The author is concerned that these methods of education will lead to a situation where the younger generation will not be able to steer the world in a different direction. Scientific psychology, which researches human nature and provides assured answers to the question of the mental condition of human beings, therefore calls for a new “enlightenment” that incorporates the findings of scientific psychology about human nature.

In doing so, a free thinker does not claim to have at his or her disposal the only saint-making or the only truth that promises happiness. For the free mind, there is an unlimited number of truths to be discovered and to follow change.

Jean Meslier (1664-1729), Catholic priest and French radical enlightener from the time of the early Enlightenment, answers the question of what is true with the words:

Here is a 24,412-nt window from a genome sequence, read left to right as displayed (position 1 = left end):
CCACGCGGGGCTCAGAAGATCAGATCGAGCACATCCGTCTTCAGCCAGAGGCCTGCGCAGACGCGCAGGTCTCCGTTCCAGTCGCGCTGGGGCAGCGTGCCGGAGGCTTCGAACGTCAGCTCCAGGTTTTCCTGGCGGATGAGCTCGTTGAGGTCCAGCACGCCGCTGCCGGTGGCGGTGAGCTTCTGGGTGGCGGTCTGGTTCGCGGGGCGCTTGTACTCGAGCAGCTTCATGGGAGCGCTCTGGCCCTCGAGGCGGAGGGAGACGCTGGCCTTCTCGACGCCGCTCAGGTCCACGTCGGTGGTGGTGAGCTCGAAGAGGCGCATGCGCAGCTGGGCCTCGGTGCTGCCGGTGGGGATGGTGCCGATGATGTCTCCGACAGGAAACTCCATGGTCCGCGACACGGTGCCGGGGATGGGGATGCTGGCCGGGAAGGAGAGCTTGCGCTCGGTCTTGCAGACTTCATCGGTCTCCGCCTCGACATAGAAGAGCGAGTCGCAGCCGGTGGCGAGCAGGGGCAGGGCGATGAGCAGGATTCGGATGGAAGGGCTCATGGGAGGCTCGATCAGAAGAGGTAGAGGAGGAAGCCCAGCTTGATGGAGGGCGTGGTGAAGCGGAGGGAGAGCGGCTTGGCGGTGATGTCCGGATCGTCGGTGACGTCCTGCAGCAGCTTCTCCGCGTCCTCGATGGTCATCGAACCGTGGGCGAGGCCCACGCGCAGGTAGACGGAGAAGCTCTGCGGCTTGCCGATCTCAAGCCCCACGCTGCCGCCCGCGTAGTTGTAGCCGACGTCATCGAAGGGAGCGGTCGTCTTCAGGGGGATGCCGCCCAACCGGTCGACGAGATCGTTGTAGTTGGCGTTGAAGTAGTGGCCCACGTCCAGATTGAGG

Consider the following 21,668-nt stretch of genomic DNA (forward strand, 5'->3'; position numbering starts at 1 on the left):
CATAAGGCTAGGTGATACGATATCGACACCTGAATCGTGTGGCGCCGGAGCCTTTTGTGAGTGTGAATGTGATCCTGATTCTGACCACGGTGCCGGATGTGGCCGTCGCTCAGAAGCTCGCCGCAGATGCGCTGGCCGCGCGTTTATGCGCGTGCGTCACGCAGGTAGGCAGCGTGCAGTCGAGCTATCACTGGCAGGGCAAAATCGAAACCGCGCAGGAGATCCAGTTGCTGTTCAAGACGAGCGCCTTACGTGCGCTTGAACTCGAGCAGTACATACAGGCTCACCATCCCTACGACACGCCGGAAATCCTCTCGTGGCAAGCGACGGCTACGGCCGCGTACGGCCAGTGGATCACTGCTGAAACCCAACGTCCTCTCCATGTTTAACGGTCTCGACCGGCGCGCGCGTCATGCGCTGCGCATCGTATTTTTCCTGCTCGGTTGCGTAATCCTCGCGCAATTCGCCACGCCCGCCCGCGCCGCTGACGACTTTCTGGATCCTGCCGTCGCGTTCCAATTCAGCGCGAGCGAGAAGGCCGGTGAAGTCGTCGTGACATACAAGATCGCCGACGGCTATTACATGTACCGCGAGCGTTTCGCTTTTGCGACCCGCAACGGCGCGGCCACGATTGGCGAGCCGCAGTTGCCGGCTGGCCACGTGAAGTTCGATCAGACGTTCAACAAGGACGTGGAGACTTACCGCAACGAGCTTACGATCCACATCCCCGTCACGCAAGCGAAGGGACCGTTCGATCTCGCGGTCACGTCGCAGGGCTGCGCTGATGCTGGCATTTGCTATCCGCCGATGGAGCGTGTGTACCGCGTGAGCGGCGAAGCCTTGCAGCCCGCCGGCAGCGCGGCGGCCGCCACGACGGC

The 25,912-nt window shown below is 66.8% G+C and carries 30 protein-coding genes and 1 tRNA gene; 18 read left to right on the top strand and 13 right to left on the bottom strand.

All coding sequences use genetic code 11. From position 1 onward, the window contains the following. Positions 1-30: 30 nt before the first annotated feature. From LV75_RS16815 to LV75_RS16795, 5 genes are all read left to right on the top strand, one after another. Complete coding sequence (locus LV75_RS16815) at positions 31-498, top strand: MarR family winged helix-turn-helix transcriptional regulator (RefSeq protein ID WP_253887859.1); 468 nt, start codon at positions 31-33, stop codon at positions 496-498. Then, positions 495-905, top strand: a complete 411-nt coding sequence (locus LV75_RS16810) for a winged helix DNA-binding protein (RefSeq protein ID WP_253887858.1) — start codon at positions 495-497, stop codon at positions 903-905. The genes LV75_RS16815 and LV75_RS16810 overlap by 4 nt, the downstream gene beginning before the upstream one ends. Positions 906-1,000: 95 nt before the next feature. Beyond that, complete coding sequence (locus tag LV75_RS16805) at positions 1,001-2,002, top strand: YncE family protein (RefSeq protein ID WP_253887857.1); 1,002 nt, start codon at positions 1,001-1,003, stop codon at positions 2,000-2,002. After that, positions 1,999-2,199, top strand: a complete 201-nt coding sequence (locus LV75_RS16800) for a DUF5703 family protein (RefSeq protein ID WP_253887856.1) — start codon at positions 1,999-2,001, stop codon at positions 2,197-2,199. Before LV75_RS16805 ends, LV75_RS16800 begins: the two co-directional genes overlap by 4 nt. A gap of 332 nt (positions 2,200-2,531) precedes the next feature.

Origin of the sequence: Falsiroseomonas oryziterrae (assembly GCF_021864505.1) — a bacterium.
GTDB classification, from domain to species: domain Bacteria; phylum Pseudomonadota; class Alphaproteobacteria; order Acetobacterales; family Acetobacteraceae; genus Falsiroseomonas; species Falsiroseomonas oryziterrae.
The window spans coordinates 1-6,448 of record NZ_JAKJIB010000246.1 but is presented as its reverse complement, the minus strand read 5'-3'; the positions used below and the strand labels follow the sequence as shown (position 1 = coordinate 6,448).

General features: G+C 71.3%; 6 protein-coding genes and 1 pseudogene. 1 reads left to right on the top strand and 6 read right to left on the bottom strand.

“True is that which is not dogmatic bondage and does not divide men into believers and non-believers or those of other faiths, but is beneficial to the coexistence of men and promotes their understanding.” (1)

Of course, it remains the inalienable right of religious people to draw revelations of the highest religious truths from the words of the Bible. But it is equally the unconditional duty of the researcher to infer historical truths only from entirely unimpeachable testimonies.

According to the French physics professor and president of the Union of Atheists, Francis Perrin (1901-1992), the conviction that there is no God does not lead man to despair or fear, but to a deep understanding of the value and meaning of life: